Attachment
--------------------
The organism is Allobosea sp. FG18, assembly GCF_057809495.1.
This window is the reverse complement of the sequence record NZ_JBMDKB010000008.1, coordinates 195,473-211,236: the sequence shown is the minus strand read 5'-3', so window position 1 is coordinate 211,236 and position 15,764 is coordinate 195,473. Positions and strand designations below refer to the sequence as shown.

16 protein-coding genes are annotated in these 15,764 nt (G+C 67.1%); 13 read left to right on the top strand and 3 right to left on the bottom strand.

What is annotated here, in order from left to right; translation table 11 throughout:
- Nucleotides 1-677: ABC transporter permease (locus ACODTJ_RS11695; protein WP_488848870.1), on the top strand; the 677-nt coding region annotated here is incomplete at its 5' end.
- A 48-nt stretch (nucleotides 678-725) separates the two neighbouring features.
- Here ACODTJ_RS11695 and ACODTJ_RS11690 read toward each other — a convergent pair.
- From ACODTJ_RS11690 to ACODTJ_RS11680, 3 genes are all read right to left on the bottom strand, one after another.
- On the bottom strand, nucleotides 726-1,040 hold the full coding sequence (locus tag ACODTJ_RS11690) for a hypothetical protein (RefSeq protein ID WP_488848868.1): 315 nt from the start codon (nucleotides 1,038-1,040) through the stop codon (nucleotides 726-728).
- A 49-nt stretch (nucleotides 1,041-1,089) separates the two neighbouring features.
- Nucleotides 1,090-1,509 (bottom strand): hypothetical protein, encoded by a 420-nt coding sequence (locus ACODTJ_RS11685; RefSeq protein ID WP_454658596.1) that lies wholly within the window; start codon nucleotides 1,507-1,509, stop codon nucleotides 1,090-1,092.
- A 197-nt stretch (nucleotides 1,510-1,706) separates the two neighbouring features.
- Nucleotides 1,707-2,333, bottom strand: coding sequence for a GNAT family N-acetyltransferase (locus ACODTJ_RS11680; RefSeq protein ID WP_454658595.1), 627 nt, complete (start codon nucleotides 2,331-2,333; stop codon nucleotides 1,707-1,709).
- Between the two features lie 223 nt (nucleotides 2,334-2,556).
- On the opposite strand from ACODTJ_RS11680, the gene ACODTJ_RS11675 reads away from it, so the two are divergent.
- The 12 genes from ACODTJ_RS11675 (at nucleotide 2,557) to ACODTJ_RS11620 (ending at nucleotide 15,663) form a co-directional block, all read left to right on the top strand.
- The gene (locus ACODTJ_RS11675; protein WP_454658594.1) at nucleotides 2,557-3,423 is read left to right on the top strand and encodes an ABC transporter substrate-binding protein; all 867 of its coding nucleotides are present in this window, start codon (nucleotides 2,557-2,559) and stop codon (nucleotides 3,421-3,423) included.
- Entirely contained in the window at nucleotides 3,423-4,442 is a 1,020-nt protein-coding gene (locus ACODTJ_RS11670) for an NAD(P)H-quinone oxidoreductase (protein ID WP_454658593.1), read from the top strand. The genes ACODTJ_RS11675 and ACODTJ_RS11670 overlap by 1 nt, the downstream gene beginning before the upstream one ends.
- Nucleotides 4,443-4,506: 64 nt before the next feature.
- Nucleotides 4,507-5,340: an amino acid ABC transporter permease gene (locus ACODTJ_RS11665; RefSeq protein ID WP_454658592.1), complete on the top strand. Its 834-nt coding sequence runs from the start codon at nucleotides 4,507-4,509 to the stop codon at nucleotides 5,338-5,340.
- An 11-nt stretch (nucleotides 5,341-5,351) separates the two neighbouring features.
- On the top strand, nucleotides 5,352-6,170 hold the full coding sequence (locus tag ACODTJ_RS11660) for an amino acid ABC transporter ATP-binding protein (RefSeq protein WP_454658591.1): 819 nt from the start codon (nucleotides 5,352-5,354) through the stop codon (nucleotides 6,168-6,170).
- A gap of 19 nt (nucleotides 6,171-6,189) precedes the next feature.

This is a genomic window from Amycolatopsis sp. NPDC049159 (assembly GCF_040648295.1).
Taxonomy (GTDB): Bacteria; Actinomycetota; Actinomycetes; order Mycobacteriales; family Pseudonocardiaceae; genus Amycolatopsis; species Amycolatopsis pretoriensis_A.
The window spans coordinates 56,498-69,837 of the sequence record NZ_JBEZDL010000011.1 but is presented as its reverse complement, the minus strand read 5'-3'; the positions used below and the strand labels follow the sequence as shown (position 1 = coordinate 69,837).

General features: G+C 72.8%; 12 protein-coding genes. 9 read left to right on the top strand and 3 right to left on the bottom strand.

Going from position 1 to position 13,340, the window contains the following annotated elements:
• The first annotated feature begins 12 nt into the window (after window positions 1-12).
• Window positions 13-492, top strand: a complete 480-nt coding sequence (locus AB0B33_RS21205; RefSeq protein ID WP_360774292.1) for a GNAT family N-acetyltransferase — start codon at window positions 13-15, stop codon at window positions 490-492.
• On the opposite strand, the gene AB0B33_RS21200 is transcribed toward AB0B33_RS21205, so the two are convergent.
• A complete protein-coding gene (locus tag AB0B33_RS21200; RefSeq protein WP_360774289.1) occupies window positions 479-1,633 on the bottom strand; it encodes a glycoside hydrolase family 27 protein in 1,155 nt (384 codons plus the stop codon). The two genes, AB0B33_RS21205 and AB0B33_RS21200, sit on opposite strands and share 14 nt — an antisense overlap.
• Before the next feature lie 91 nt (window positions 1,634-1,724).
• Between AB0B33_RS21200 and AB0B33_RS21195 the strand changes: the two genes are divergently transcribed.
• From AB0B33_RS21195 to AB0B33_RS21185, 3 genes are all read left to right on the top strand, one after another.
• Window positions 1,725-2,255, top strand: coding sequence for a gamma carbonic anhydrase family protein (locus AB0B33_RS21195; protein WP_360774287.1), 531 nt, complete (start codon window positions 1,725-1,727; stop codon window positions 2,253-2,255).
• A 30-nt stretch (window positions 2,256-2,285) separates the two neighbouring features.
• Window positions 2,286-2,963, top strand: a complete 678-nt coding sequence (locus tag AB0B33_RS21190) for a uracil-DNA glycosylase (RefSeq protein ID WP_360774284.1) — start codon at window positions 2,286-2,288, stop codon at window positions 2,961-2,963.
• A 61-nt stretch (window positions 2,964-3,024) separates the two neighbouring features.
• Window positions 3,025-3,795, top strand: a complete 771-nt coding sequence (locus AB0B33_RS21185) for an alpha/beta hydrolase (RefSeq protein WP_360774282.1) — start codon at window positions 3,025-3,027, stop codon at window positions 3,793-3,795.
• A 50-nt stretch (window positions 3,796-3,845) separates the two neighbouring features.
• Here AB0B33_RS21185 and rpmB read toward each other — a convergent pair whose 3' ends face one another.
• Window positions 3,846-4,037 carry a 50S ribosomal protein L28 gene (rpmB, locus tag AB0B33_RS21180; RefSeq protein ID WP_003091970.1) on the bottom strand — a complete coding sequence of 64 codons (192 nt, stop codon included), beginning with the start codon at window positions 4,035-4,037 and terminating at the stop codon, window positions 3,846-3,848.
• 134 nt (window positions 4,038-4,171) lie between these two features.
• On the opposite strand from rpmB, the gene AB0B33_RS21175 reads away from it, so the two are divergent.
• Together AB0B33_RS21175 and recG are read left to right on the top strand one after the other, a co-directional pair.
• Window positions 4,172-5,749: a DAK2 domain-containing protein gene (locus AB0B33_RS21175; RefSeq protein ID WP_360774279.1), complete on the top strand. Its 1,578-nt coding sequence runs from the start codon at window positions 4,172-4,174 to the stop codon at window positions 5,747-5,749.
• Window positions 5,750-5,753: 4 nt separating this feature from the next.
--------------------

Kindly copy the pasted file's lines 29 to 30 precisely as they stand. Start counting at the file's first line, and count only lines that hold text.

• The first annotated feature begins 12 nt into the window (after window positions 1-12).
• Window positions 13-492, top strand: a complete 480-nt coding sequence (locus AB0B33_RS21205; RefSeq protein ID WP_360774292.1) for a GNAT family N-acetyltransferase — start codon at window positions 13-15, stop codon at window positions 490-492.